G: George Gregory
Wrestling Heritage A - Z
The Bolton Bonecrusher
George Gregory was one of the best. Don't take our word for it, even we are not that old. In 1962 the venerable wrestling historian Charles Mascall rated George as Britain's second best heavyweight of all time, above Ernie Baldwin, Billy Joyce and Dave Armstrong, ranking only Bert Assirati ahead of the stylish Boltonian. In world class terms Mascall placed Gregory alongside Frank Gotch and Joe Stetcher.
Reginald George Gregory was born in Bolton in 1905. He began wrestling after he had left school and started work. Each Sunday afternoon he and a group of local youths would gather together to swim and fight catch style by the banks of Rumworth Lodge near his home in Bolton. When he was seventeen years old he took up more formal training, and was Lancashire champion for six consecutive years, from welterweight to heavyweight. George’s aspirations lay far beyond Bolton and Lancashire, he was ready to travel the world.
In 1938 working class life in Bolton was researched and document in a project called Mass Observation. One of those interviewed was wrestler and market gardener, George Gregory.
The project documents that in 1929 George travelled to Australia to pursue his farming interests. Whilst there he pursued his wrestling interests and wrestled in travelling booths. He was in Australia for about a year.
On his return to Britain professional wrestling had recently been given a boost by the introduction of the new style, commonly referred to as All-In. George took advantage of the situation, learning much of the trade from the master Billy Riley. George's knowledge of Catch as Catch Can style, tutorship by Riley and a willingness to rough-it led to him becoming a star of the 1930s under both Catch and all-in rules. We find him holding Mitchell Gill to a draw shortly after turning professional early in 1933, a sign of his class.
On numerous occasions George Gregory criticised the lack of control in British wrestling during the 1930s and made more than one unsuccessful attempt to form a board of control. He was critical of promoters who allowed unskilled men to come into the business, working for a pittance, and taking work from the experienced and skilful men.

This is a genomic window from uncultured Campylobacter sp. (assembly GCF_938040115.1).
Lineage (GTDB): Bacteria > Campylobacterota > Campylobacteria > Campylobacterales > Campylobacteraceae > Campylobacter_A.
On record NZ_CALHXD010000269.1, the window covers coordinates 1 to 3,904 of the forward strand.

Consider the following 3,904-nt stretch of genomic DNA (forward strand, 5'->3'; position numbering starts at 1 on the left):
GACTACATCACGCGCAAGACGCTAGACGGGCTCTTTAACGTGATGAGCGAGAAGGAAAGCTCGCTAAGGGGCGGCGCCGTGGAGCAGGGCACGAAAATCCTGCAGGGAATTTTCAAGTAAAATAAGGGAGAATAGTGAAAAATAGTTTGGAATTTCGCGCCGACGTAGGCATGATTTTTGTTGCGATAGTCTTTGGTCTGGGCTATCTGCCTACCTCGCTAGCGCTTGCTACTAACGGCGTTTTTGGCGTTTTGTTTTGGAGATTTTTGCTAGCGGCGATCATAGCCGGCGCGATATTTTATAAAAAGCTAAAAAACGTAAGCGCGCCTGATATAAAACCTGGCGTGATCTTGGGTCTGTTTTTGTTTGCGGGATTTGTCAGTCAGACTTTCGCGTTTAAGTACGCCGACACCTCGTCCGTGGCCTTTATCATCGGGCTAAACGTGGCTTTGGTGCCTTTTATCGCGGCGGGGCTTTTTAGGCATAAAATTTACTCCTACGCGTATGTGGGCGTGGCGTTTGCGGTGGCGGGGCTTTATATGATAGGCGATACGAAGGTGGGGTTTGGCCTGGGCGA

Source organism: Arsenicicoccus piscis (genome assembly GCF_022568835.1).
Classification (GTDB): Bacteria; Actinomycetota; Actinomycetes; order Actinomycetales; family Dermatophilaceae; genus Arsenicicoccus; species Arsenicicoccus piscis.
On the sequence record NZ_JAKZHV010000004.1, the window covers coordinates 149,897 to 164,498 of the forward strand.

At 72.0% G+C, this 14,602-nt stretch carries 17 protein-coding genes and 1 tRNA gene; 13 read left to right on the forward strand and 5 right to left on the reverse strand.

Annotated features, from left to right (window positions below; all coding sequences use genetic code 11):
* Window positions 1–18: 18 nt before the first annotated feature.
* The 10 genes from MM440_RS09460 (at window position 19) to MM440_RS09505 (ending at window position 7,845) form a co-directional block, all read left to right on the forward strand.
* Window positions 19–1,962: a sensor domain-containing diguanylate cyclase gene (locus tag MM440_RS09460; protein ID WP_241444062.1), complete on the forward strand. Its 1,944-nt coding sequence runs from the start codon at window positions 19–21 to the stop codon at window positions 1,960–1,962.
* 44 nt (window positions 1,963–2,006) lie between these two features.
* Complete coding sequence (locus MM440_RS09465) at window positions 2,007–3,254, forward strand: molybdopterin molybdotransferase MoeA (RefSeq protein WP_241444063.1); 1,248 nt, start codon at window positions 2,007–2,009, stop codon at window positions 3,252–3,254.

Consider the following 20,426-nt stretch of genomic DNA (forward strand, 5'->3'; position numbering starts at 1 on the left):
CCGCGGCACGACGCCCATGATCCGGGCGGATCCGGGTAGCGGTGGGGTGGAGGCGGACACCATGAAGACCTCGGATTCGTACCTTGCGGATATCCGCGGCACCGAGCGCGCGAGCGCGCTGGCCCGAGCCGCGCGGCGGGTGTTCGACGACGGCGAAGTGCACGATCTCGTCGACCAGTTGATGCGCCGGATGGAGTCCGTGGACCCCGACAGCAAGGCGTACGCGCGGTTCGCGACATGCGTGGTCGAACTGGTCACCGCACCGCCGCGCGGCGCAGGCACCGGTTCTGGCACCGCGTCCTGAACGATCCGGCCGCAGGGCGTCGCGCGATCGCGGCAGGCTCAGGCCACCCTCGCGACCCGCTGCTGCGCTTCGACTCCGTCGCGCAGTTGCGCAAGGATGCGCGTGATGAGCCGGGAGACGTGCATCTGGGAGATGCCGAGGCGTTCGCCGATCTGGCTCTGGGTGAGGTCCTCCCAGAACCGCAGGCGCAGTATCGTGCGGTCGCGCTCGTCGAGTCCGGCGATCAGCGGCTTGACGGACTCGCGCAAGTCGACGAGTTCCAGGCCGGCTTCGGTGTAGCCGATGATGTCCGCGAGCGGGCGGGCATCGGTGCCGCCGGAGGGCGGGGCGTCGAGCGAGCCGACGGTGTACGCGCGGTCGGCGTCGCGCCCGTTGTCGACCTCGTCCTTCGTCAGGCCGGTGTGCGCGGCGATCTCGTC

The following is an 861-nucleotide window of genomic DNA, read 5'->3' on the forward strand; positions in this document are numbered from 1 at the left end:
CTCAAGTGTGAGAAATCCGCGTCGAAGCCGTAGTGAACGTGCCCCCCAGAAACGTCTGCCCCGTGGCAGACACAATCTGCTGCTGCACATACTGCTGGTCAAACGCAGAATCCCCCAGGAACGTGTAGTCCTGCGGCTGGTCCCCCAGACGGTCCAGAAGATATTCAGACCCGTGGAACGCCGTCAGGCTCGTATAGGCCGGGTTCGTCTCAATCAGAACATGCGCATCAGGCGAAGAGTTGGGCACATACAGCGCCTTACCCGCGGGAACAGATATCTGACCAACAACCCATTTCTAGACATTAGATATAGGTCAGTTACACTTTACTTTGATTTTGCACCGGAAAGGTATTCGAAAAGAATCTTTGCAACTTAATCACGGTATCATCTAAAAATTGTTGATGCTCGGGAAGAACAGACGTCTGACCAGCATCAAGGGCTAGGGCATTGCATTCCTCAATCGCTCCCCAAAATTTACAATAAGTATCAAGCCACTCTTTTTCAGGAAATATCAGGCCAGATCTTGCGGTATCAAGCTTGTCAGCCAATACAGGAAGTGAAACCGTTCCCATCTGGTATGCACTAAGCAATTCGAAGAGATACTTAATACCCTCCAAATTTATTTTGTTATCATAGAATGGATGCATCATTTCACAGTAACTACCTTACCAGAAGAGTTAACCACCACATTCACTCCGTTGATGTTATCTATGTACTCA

George opposed world class opponents Karl Pojello, Bert Mansfield and Jack Sherry; and was acknowledged as British heavyweight champion in some quarters from 1941. In the Mass Observation Project he had claimed that he and Douglas Clark were the only two who could legitimately claim the title but the lack of a professional body made it impossible for anyone to claim to be a conclusive champion.
Championship recognition came to an end on 27th January, 1945, when he was beaten by Bert Assirati at Belle Vue, Manchester. It was variously reported that between 6,000 and 7,500 fans witnessed Assirati take the only fall in the fourth of the six ten minute rounds they wrestled. In another match at Belle Vue, and another of his toughest, he fought Rik de Groote for the European heavyweight championship, reported in the Mass Observation Project to have wrestled for 100 minutes before the match was declared a draw.
George continued wrestling until the mid 1950s, moving well and truly into the modern era and a main eventer for the fledgling Joint Promotions.
An interesting aside we discovered whilst researching George Gregory was that for six months whilst wrestling in the 1930s he turned vegetarian. He later said the lack of meat made him feel fitter but “with less fire.”